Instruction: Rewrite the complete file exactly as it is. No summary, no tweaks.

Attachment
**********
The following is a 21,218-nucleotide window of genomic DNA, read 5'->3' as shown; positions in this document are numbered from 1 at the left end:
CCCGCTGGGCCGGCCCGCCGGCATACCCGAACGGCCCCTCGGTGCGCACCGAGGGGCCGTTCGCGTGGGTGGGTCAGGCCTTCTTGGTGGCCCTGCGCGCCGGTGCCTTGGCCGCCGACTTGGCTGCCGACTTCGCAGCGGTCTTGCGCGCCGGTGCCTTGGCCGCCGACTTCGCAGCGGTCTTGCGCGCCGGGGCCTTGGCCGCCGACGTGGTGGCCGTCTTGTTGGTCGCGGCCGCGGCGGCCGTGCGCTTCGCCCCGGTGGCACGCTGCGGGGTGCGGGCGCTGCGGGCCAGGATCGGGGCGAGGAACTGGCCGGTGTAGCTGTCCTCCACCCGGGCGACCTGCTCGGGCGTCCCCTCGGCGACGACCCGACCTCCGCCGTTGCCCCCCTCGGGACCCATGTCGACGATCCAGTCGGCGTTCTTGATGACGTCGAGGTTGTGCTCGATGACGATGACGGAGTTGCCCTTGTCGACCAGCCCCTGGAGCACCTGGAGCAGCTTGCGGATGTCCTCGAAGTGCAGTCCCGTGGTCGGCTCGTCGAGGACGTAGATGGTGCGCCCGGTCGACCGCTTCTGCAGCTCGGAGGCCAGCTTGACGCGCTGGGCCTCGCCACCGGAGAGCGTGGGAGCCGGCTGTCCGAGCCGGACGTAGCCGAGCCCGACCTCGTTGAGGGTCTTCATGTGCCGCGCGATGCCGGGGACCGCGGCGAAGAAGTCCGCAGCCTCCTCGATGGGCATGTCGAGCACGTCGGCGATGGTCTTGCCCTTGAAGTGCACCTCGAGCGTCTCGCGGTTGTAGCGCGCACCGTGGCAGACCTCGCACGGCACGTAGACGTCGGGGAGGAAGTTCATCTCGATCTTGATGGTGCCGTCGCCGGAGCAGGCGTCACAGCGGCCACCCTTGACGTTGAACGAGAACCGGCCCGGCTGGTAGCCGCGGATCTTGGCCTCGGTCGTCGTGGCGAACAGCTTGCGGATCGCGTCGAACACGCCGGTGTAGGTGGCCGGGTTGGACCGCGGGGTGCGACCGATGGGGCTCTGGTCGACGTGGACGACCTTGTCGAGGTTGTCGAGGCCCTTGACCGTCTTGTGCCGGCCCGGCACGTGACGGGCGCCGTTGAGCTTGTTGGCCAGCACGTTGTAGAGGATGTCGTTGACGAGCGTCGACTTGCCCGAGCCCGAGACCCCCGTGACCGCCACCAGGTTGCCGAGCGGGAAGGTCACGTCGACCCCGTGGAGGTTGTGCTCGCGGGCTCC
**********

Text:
The following is a 21,218-nucleotide window of genomic DNA, read 5'->3' as shown; positions in this document are numbered from 1 at the left end:
CCCGCTGGGCCGGCCCGCCGGCATACCCGAACGGCCCCTCGGTGCGCACCGAGGGGCCGTTCGCGTGGGTGGGTCAGGCCTTCTTGGTGGCCCTGCGCGCCGGTGCCTTGGCCGCCGACTTGGCTGCCGACTTCGCAGCGGTCTTGCGCGCCGGTGCCTTGGCCGCCGACTTCGCAGCGGTCTTGCGCGCCGGGGCCTTGGCCGCCGACGTGGTGGCCGTCTTGTTGGTCGCGGCCGCGGCGGCCGTGCGCTTCGCCCCGGTGGCACGCTGCGGGGTGCGGGCGCTGCGGGCCAGGATCGGGGCGAGGAACTGGCCGGTGTAGCTGTCCTCCACCCGGGCGACCTGCTCGGGCGTCCCCTCGGCGACGACCCGACCTCCGCCGTTGCCCCCCTCGGGACCCATGTCGACGATCCAGTCGGCGTTCTTGATGACGTCGAGGTTGTGCTCGATGACGATGACGGAGTTGCCCTTGTCGACCAGCCCCTGGAGCACCTGGAGCAGCTTGCGGATGTCCTCGAAGTGCAGTCCCGTGGTCGGCTCGTCGAGGACGTAGATGGTGCGCCCGGTCGACCGCTTCTGCAGCTCGGAGGCCAGCTTGACGCGCTGGGCCTCGCCACCGGAGAGCGTGGGAGCCGGCTGTCCGAGCCGGACGTAGCCGAGCCCGACCTCGTTGAGGGTCTTCATGTGCCGCGCGATGCCGGGGACCGCGGCGAAGAAGTCCGCAGCCTCCTCGATGGGCATGTCGAGCACGTCGGCGATGGTCTTGCCCTTGAAGTGCACCTCGAGCGTCTCGCGGTTGTAGCGCGCACCGTGGCAGACCTCGCACGGCACGTAGACGTCGGGGAGGAAGTTCATCTCGATCTTGATGGTGCCGTCGCCGGAGCAGGCGTCACAGCGGCCACCCTTGACGTTGAACGAGAACCGGCCCGGCTGGTAGCCGCGGATCTTGGCCTCGGTCGTCGTGGCGAACAGCTTGCGGATCGCGTCGAACACGCCGGTGTAGGTGGCCGGGTTGGACCGCGGGGTGCGACCGATGGGGCTCTGGTCGACGTGGACGACCTTGTCGAGGTTGTCGAGGCCCTTGACCGTCTTGTGCCGGCCCGGCACGTGACGGGCGCCGTTGAGCTTGTTGGCCAGCACGTTGTAGAGGATGTCGTTGACGAGCGTCGACTTGCCCGAGCCCGAGACCCCCGTGACCGCCACCAGGTTGCCGAGCGGGAAGGTCACGTCGACCCCGTGGAGGTTGTGCTCGCGGGCTCC